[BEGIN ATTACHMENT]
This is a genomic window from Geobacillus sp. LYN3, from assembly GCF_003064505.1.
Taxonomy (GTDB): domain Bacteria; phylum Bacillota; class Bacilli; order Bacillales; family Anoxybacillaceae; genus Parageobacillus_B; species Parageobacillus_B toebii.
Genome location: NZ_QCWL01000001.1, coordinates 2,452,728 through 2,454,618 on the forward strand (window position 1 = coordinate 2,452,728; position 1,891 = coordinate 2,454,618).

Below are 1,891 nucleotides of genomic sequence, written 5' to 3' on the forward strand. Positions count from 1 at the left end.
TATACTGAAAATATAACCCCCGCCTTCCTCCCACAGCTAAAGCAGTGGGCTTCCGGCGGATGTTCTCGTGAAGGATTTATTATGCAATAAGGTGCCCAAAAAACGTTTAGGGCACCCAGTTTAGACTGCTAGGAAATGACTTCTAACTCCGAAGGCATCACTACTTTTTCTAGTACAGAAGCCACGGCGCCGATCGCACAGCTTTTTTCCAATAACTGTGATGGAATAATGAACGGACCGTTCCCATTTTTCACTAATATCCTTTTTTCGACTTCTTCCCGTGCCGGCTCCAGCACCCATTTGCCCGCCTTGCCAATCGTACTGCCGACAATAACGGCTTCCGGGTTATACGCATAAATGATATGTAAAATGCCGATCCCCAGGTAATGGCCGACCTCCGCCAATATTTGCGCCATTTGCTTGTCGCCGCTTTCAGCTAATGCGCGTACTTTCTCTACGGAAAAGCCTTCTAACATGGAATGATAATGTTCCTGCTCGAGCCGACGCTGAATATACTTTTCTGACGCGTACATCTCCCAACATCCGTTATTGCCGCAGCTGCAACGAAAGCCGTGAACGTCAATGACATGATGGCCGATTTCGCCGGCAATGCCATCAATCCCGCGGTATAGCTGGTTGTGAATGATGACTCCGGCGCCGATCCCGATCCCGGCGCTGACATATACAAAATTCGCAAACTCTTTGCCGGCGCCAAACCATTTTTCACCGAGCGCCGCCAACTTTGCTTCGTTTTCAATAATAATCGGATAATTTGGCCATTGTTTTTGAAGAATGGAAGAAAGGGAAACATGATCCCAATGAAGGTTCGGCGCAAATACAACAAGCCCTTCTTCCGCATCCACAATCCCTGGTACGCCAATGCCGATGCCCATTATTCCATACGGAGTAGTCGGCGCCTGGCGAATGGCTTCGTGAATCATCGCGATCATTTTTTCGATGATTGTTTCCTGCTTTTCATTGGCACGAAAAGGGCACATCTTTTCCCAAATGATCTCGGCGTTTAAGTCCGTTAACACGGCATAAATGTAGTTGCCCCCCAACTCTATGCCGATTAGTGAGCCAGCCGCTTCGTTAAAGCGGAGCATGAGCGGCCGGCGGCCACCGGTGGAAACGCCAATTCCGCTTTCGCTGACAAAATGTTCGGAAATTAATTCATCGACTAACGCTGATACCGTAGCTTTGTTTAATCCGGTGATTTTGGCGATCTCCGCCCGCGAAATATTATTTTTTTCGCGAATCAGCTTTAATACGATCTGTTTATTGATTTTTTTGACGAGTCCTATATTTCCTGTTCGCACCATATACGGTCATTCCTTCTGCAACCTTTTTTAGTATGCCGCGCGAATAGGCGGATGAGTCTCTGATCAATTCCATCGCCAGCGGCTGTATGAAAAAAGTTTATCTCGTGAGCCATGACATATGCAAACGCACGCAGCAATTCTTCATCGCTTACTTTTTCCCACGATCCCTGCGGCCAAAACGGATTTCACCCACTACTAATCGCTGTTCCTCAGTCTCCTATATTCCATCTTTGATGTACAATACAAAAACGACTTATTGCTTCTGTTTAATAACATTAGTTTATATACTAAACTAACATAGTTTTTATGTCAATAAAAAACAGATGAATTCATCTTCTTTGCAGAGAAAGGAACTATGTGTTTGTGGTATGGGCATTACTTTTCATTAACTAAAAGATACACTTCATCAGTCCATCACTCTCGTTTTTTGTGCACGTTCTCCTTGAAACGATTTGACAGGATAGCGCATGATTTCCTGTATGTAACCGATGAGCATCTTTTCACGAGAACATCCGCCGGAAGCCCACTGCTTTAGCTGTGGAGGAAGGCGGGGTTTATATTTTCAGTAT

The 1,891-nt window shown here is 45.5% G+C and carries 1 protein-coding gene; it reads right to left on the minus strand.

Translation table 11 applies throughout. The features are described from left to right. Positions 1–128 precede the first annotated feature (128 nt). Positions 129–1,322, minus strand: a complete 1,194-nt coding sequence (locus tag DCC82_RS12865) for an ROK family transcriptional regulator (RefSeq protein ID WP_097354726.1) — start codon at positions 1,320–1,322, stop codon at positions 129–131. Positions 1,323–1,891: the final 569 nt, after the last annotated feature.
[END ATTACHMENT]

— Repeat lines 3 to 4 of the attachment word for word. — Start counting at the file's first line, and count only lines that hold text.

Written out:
Genome location: NZ_QCWL01000001.1, coordinates 2,452,728 through 2,454,618 on the forward strand (window position 1 = coordinate 2,452,728; position 1,891 = coordinate 2,454,618).

Below are 1,891 nucleotides of genomic sequence, written 5' to 3' on the forward strand. Positions count from 1 at the left end.